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Cargo damage – interpretation of NYPE ICA

The Facts

Agile Holdings Corporation let the vessel to Essar Shipping Ltd on a time charter for a single trip from Tunisia to India via Trinidad.

The cargo was a consignment of direct reduced iron and the charter was on the NYPE 46 form.

DRI is highly reactive and combustible in the presence of heat or water.

In the course of loading the cargo onto the vessel by means of a conveyor belt at Port Lisas, Trinidad, the belt was seen to have caught fire.

Supercargo inspected the holds and advised that loading could continue.

The DRI was still on fire through the voyage and upon discharge, the cargo interests, Essar Steel Limited – an associated company of Essar brought a claim against Agile.

Agile commenced an arbitration seeking from Essar a declaration that it was obliged as charterer to indemnify it against any liability it might be found to have to the cargo interests.

By clause 8 of the charter party:

“… Charterers are to load, stow, and trim, tally and discharge the cargo at their expense under the supervision of the Captain…”

By clause 89 of the charter party:

“Cargo claims as between the Owners and Charterers shall be settled in accordance with the Inter- Club New York Produce Exchange Agreement of February 1970 as amended September 1996 as attached, or any subsequent amendments.”

Clause (8) of the ICA provided as follows:

“Cargo claims shall be apportioned as follows:…(a) Claims in fact arising out of unseaworthiness and/or error or fault in navigation or management of the vessel: 100% Owners…

(b) Claims in fact arising out of the loading, stowage, lashing, discharge, storage or other handling of cargo: 100% Charterers unless [1] the words “and responsibility” are added in clause 8 [of the NYPE form] or there is a similar amendment making the Master responsible for cargo handling in which case: 50% Charterers 50% Owners save [2] where the Charterer proves that the failure properly to load, stow, lash, discharge or handle the cargo was caused by the unseaworthiness of the vessel in which case: 100% Owners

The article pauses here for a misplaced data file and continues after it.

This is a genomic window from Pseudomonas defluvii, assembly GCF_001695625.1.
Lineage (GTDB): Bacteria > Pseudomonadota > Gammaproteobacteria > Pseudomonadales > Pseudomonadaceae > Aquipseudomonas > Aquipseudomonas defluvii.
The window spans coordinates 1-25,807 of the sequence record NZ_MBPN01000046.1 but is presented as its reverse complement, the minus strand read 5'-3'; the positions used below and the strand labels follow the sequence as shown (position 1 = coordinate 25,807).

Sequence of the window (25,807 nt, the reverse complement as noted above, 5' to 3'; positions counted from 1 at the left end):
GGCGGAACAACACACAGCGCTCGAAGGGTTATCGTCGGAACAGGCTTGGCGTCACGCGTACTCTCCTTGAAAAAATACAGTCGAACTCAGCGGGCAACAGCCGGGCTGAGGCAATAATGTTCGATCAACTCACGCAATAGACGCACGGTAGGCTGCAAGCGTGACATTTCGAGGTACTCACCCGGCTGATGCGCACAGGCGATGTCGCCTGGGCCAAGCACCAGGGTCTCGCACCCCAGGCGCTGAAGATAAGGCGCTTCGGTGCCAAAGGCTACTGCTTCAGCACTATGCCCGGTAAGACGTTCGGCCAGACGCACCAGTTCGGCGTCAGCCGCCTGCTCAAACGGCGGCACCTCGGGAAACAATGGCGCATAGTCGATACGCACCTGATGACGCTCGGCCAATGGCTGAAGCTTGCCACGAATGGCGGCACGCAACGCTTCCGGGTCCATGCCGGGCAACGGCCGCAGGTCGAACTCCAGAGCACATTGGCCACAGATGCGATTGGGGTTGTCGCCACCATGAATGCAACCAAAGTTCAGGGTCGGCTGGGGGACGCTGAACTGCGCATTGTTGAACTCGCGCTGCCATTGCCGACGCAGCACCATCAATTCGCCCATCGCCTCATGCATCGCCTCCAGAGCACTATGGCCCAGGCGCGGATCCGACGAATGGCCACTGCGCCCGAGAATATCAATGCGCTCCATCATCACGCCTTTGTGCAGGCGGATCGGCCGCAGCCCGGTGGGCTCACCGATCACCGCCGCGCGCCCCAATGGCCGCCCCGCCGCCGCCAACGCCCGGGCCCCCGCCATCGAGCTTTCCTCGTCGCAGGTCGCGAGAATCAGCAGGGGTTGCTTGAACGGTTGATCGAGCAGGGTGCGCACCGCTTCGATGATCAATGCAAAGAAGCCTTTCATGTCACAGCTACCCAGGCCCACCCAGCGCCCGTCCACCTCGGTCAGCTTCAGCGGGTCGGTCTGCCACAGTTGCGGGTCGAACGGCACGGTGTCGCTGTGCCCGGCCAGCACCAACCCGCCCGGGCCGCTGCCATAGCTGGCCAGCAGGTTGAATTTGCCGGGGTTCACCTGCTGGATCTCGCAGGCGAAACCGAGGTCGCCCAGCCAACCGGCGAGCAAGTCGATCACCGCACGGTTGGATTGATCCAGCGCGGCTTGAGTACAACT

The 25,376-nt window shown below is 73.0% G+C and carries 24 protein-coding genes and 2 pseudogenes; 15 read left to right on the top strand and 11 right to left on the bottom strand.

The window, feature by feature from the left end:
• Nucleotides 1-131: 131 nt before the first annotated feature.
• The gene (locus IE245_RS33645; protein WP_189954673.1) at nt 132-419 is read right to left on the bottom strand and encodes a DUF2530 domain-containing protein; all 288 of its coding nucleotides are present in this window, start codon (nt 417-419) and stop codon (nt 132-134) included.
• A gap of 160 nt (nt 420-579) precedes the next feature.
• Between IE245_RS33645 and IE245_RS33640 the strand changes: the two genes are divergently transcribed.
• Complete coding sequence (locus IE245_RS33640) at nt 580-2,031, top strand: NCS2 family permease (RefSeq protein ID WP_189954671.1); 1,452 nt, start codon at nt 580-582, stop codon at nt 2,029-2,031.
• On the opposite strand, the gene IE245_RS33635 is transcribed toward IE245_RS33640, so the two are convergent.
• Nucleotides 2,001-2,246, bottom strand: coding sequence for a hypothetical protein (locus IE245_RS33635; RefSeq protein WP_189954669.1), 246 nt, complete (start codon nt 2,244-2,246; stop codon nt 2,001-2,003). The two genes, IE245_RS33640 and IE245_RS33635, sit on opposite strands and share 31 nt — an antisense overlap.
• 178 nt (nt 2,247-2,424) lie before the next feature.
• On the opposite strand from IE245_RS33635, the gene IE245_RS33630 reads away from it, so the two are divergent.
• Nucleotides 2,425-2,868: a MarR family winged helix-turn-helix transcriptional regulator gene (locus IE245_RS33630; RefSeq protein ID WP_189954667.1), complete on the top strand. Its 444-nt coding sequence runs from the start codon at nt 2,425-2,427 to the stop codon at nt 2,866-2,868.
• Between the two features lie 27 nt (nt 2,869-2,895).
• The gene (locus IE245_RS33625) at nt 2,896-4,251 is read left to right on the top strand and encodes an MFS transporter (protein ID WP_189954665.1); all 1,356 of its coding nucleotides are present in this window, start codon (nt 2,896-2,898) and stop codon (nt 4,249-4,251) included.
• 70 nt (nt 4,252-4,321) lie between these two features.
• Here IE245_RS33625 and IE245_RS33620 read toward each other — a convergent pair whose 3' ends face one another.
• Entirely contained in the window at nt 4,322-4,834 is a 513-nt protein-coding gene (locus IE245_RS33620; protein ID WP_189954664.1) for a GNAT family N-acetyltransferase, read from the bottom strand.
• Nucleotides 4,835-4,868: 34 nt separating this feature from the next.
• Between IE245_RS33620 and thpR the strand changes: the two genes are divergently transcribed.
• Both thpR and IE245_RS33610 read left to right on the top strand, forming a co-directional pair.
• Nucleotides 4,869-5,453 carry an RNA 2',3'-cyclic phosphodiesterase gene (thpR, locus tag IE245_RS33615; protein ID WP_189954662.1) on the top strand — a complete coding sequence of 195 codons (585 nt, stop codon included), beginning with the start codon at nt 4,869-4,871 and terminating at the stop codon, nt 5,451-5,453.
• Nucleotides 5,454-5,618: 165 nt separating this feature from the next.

(c) Subject to (a) and (b) above, claims for shortage or overcarriage: 50% Charterers 50% Owners…

(d) All of the cargo claims whatsoever (including claims for delay to cargo): 50% Charterers/50% Owners…”

Finally, by Clause 49 of the charter party (“Clause 49”),

Stevedore Damage

The Stevedores although appointed and paid by Charterers/Shippers/Receivers and or their Agents, to remain under the direction of the Master who will be responsible for proper stowage and seaworthiness and safety of the vessel…”

Agile’s case was that Clause (8) (b) applied without qualification so that Essar was 100% liable.

In the alternative it contended that Clause (8) (b) applied but in circumstances where there was clear and irrefutable evidence that the claim arose out of the act or neglect of Essar so that again, Essar was 100% liable.

Essar’s case was that Clause (8) (a) applied without qualification so that Agile was 100% liable.

In the alternative it relied upon Clause (8) (b) contending that Clause 49 was a “similar amendment making the Master responsible for cargo handling” in which case liability was 50/50.


The arbitrators, Mr Alan Oakley, Mr Michael Baker-Harber and Mr Robert Thomas QC found that clause 49 operated in Essar’s favour thereby effecting a 50/50 split.

It was common ground that as a result of the decision in Court Line v Canadian Transport [1940] AC 934, clause  8 was effective to transfer responsibility for all cargo handling from owner to charterer.

On appeal, Agile contended that the tribunal was wrong because in order for there to be a “similar amendment”, the relevant provision had to transfer all cargo responsibilities (i.e. loading, stowing, discharge, trimming etc) to the Master/Owner, and a partial transfer was insufficient.

Clause 49 effected a partial transfer only.

His Honour Waksman QC upheld this argument:

The regime created by the ICA was designed to achieve, and has achieved, a clear and certain system for allocating responsibilities as between owner and charterer in the cases to which it applies. Since the only options within Clause (8) (b) are 100% charterer, 100% owner or 50/50, it is obviously a very mechanistic and no doubt sometimes arbitrary regime. Which is why it is sometimes criticised. But it has the merit of simplicity, as with motor insurers’ “knock for knock” agreements to which it has been compared. See the observations of Goff J. in The Strathnewton [1982] 2 Lloyd’s Rep. 296 at p298 and of Kerr LJ in the same case on appeal, [1983] 1 Lloyd’s Rep. 2019, at p223 and those of Hobhouse J in The Benlawers [1989] 2 Lloyd’s Rep. 51 at p60.

The parties are at odds as to what “similar” means in this context. I do not see any undue difficulty here. Surely (as Agile submits) it is intended to connote a provision in the charter party which is of the same kind or is to the same effect as the addition of the words “and responsibility”, which is what the amendment must be “similar to”. That distinguishes it from a provision which is the same as “and responsibility” which would just be a repetition. On that basis, the amendment must be to the effect of transferring all cargo handling responsibilities back to the owner not just some of them, because this is the effect of adding the words “and responsibility” to Clause 8.



The reasoning in this case is similar to that in the Sea Miror.

Popplewell J granted leave to appeal on the basis of likely error by the arbitrators.

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